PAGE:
This disc is an ideal combination of first-rate music and performance, a beautiful instrument in an appropriate temperament and lucidly-written programme notes. The booklet contains all the technical information one needs, including the sources of all the pieces in the programme.
Johan van Veen (© 2010)


Suite E-Dur
Suite c-moll
Suite D-Dur
Suite C-Dur
Prelude & Fugue f-moll
Prelude c-moll
Bartolomeo Monari - Prelude & Fugue
Bernardo Pasquini - Toccata con lo Scherzo del Cucco

Terence Charlston, harpsichord

Carlo Ignazio Monza (born circa 1680 or 1696 - May 9 1739) was an Italian composer. He was born in Milan and died in Vercelli.

Infos in Italian

venerdì 12 dicembre 2014

La Bande des Hautbois du Roy - Musica a Versailles

73 tracks - MP3 192 Kbps - 2 RAR files (88Mb+70Mb)

CD 1
FileFactory - Uploaded

CD 2
FileFactory - Uploaded

Musiche di
Jean-Baptiste Lully, Michel Corrette, Pascal Collasse
François Couperin, Marc-Antoine Charpentier

La Bande des Hautbois du Roy

dir. Paolo Tognon

giovedì 11 dicembre 2014

Wilhelm Friedemann Bach - Six Sonates

pour deux flutes traversieres sans basse

MP3 192 Kbps - RAR 110 Mb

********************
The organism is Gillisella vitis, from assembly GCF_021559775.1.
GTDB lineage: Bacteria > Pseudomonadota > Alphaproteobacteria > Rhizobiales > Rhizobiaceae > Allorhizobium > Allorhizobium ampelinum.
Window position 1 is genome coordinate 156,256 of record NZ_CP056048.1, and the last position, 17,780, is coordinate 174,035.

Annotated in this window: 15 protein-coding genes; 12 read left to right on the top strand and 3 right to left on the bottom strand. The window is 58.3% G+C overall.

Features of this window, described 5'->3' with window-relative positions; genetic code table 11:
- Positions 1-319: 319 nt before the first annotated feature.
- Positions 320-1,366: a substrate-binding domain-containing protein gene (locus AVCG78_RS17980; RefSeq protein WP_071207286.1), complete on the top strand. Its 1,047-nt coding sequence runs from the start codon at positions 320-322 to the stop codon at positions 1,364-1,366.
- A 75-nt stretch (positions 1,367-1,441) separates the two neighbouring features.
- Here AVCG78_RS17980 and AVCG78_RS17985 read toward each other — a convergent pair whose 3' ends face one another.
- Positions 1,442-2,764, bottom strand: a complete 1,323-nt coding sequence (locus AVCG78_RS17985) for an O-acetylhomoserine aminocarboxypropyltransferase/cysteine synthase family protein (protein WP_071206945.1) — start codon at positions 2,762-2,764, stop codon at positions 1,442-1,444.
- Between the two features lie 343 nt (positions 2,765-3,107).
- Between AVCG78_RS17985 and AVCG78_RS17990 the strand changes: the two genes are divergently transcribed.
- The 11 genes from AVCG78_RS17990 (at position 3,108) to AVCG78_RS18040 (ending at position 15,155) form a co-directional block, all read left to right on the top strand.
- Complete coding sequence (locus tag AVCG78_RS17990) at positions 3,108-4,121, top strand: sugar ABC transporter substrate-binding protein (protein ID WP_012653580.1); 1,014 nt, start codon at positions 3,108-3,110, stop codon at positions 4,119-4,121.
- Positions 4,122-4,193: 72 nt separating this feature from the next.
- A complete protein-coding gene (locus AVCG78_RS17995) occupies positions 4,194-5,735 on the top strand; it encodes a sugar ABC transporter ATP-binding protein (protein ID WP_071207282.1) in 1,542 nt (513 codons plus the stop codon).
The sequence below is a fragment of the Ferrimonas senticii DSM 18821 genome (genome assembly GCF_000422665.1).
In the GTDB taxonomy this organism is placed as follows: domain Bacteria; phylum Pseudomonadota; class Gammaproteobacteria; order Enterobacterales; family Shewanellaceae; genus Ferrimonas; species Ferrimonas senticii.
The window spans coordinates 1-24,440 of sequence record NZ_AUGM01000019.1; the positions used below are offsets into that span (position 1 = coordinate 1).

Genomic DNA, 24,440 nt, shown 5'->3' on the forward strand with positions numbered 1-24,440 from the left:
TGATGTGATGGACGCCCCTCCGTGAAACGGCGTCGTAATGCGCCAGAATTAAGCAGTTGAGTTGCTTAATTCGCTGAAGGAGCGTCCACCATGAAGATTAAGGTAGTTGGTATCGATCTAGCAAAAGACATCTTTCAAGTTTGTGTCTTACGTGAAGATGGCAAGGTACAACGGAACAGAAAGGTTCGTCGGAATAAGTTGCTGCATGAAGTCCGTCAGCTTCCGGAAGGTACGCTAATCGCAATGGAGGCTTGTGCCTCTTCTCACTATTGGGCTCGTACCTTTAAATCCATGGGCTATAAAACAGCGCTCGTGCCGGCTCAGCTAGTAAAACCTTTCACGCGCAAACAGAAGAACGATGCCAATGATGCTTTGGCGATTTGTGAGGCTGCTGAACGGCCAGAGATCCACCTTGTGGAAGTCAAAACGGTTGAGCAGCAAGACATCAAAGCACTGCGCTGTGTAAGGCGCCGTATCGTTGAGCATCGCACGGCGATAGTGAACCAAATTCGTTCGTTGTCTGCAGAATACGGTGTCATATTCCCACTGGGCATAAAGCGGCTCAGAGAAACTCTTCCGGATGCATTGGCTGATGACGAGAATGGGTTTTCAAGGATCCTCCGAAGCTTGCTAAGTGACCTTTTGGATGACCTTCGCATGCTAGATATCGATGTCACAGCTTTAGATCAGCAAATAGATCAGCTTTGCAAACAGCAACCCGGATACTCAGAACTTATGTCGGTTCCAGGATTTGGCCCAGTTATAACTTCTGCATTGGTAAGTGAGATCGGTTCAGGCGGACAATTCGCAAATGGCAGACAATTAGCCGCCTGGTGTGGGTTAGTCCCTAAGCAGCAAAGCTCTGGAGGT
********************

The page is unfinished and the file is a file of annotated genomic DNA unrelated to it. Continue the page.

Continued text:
FileFactory - Uploaded

(Many thanx to benito x for the links)

The eldest son of Johann Sebastian Bach, Wilhelm Friedemann was born in 1710 in Weimar and was taught by his father, after 1723, when the family moved to Leipzig, becoming a pupil at the Thomasschule. He spent four years at the University of Leipzig, before finding employment as organist at the Sophienkirche in Dresden and subsequently, with unhappy results, at the Liebfrauenkirche in Halle. From 1764 until his death twenty years later he held no official position, although he had been widely recognised as one of the most distinguished organists of his time and had mastered very thoroughly the lessons taught him by his father. His own tendency to the freedom of thought of the Enlightenment had not endeared him to his Pietist superiors in Halle and independence of character rendered him gradually less employable, within the restrictive circumstances of his time.


Sonata No.1 in mi minore
Sonata No.2 in sol maggiore
Sonata No.3 in mi b maggiore
Sonata No.4 in fa maggiore
Sonata No.5 in mi b maggiore
Sonata No.6 in fa minore

Pénélope Evison & Pierre Séchet, flauto traverso

mercoledì 10 dicembre 2014

C.W.Gluck - Orfeo Ed Euridice

2 CD - MP3 192 Kbps - RAR 159Mb

This was the first period-instrument recording of this opera. Presented in the 1762 version (for castrato) and recorded in 1982, it still stands up very well. René Jacobs has since become one of the world's great conductors of 17th- and 18th-century music, but here he sings Orfeo. His tone is a bit glassy, and the last decade has introduced us to many more beautiful-toned countertenors, but Jacobs' exquisite musicianship and artistry are close to incomparable. His "Che faro", sung with the embellishments used by the original Orfeo, is taken very slowly (no longer the practice) and it's simply lovely--heartfelt, with long breaths and splendid dynamics. He sings off the text and convinces us of Orfeo's plight.